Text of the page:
Of recent years, the right to be forgotten – or the right to erasure – has gained considerable momentum. It vests in people, the privilege of demanding for specific negative personal data or information from web archives and directories to be taken down. Assuming a person committed a reported crime in high school, and such a report keeps blocking their chances for the utilization of opportunities, -including job offers- when background checks are made, such a person can apply that such detail is taken down and forgotten forever.
This modern class of rights came into limelight in 2014 and its place has been further cemented with its inclusion in the Recitals 65 and 66, as well as article 17 of Europe’s popular privacy regulation framework – the GDPR.
Due to buzzes about the global practicality of this class of right, its application has since been limited in scope to Europe. So, if you are an European citizen, you can apply in writing to data controllers such as Google and other popular search engines to request the erasure of such negative facts. Such a data controller is obligated to respond within a month.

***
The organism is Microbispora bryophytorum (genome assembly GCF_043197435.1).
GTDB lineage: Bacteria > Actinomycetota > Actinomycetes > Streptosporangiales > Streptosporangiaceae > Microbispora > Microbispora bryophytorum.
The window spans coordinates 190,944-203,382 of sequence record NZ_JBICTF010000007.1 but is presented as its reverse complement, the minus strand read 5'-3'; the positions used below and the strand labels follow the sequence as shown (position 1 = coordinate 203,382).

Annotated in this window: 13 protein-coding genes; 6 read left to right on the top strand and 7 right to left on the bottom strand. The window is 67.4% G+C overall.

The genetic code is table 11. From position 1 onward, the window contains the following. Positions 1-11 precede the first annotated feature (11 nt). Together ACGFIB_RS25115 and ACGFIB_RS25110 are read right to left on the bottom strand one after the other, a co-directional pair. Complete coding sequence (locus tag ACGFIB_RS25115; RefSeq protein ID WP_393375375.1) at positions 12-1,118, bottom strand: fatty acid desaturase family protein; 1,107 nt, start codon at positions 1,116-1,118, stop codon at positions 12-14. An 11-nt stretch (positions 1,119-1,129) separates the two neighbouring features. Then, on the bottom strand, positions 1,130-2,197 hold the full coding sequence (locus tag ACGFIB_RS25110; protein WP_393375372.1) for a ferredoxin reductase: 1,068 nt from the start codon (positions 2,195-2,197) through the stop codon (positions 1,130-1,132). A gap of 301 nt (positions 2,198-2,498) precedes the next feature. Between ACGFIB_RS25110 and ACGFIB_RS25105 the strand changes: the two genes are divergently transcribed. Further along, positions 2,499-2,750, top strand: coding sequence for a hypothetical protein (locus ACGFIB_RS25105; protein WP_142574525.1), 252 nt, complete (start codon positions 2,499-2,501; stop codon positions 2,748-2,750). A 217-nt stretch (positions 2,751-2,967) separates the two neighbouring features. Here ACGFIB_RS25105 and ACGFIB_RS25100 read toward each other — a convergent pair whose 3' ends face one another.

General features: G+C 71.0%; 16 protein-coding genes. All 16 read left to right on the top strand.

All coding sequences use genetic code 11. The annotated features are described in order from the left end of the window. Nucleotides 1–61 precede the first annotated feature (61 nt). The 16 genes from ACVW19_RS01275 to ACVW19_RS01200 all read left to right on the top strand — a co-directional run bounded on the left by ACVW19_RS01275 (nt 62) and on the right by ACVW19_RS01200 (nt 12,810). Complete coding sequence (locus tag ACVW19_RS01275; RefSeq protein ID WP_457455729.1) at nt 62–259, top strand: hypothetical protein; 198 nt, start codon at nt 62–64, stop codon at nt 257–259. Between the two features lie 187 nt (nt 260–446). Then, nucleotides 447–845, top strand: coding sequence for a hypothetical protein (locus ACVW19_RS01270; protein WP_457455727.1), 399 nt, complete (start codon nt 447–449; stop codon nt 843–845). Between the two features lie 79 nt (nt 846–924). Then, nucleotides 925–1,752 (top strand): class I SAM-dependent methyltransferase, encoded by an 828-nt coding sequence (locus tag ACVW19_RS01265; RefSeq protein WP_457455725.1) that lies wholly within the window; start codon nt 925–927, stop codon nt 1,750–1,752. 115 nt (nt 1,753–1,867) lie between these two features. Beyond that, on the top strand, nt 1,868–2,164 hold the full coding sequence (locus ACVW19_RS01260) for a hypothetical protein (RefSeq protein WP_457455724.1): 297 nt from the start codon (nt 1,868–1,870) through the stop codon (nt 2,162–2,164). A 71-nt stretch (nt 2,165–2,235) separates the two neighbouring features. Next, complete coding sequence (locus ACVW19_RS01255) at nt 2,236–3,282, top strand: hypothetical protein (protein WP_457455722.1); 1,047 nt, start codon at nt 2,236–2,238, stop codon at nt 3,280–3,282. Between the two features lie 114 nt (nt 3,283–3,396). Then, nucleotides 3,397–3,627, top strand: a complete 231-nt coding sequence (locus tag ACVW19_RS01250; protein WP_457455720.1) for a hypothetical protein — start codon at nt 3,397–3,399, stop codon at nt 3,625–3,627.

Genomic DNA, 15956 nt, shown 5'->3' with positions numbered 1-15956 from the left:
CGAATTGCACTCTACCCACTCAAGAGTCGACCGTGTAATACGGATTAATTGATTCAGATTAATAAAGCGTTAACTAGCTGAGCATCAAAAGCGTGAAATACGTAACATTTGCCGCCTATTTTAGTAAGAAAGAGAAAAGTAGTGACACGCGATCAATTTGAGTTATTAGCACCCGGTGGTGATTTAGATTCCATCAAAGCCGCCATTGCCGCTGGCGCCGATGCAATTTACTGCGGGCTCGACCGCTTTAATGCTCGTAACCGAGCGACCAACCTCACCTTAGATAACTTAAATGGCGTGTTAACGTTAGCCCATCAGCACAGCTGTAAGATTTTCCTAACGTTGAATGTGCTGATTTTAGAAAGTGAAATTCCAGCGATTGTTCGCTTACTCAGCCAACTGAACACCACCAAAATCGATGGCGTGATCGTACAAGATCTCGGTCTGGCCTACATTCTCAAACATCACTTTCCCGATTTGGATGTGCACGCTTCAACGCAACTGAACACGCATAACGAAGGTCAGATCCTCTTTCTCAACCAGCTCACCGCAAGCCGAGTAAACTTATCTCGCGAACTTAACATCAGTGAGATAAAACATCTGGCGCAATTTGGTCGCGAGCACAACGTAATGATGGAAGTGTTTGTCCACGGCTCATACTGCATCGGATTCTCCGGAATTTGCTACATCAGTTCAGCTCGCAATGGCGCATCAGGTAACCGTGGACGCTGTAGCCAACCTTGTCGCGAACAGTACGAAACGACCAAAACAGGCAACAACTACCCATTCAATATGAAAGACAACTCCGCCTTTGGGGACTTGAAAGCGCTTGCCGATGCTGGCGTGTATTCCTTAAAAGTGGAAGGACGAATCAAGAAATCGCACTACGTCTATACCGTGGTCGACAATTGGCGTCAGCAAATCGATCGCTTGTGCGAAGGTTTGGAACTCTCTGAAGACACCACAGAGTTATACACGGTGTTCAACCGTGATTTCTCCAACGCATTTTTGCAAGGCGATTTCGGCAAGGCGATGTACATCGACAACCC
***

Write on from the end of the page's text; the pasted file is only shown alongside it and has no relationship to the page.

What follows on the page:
However, as exciting as this right appears to be, there are some exceptions to the class of data or persons that it applies to. This is, of course, necessary in order to reduce errant misuse of this right by applicants.
So, when does the right to be forgotten or right of erasure apply -as provided by the GDPR?
- When the personal data has become unnecessary for the purpose of collection.
- When an individual withdraws the consent with which the content was originally published
- When the personal data has been processed or published unlawfully.
So, there you have it! If there’s a piece of information about you out there that have been limiting your choices or opportunities, you have the right to petition its removal. Essentially, you have the right to be forgotten!